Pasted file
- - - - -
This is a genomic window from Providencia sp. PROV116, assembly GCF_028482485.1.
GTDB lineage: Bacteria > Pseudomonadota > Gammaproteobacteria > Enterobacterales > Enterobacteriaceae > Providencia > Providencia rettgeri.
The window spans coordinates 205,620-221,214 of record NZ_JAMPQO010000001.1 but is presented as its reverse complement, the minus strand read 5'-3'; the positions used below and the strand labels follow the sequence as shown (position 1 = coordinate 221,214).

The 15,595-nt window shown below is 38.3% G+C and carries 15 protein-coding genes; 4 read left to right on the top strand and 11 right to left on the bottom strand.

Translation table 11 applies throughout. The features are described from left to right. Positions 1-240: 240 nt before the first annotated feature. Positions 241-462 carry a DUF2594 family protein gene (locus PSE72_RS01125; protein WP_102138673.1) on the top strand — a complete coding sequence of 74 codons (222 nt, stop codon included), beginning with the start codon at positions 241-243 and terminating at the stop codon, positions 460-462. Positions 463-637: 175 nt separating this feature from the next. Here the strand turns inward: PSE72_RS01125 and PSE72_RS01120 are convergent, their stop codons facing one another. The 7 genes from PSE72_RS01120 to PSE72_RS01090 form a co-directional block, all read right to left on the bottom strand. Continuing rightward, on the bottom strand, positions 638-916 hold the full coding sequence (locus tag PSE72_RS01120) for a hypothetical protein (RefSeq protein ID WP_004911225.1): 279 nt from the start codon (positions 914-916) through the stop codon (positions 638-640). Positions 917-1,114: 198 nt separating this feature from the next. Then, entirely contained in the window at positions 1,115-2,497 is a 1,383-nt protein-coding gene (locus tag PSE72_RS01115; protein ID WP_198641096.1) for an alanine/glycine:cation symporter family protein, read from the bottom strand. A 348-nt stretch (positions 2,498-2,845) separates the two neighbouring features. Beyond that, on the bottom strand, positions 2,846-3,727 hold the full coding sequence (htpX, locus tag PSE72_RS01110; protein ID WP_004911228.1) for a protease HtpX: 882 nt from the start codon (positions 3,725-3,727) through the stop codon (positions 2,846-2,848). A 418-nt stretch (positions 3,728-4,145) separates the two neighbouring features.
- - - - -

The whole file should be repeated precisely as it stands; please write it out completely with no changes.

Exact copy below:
This is a genomic window from Providencia sp. PROV116, assembly GCF_028482485.1.
GTDB lineage: Bacteria > Pseudomonadota > Gammaproteobacteria > Enterobacterales > Enterobacteriaceae > Providencia > Providencia rettgeri.
The window spans coordinates 205,620-221,214 of record NZ_JAMPQO010000001.1 but is presented as its reverse complement, the minus strand read 5'-3'; the positions used below and the strand labels follow the sequence as shown (position 1 = coordinate 221,214).

The 15,595-nt window shown below is 38.3% G+C and carries 15 protein-coding genes; 4 read left to right on the top strand and 11 right to left on the bottom strand.

Translation table 11 applies throughout. The features are described from left to right. Positions 1-240: 240 nt before the first annotated feature. Positions 241-462 carry a DUF2594 family protein gene (locus PSE72_RS01125; protein WP_102138673.1) on the top strand — a complete coding sequence of 74 codons (222 nt, stop codon included), beginning with the start codon at positions 241-243 and terminating at the stop codon, positions 460-462. Positions 463-637: 175 nt separating this feature from the next. Here the strand turns inward: PSE72_RS01125 and PSE72_RS01120 are convergent, their stop codons facing one another. The 7 genes from PSE72_RS01120 to PSE72_RS01090 form a co-directional block, all read right to left on the bottom strand. Continuing rightward, on the bottom strand, positions 638-916 hold the full coding sequence (locus tag PSE72_RS01120) for a hypothetical protein (RefSeq protein ID WP_004911225.1): 279 nt from the start codon (positions 914-916) through the stop codon (positions 638-640). Positions 917-1,114: 198 nt separating this feature from the next. Then, entirely contained in the window at positions 1,115-2,497 is a 1,383-nt protein-coding gene (locus tag PSE72_RS01115; protein ID WP_198641096.1) for an alanine/glycine:cation symporter family protein, read from the bottom strand. A 348-nt stretch (positions 2,498-2,845) separates the two neighbouring features. Beyond that, on the bottom strand, positions 2,846-3,727 hold the full coding sequence (htpX, locus tag PSE72_RS01110; protein ID WP_004911228.1) for a protease HtpX: 882 nt from the start codon (positions 3,725-3,727) through the stop codon (positions 2,846-2,848). A 418-nt stretch (positions 3,728-4,145) separates the two neighbouring features.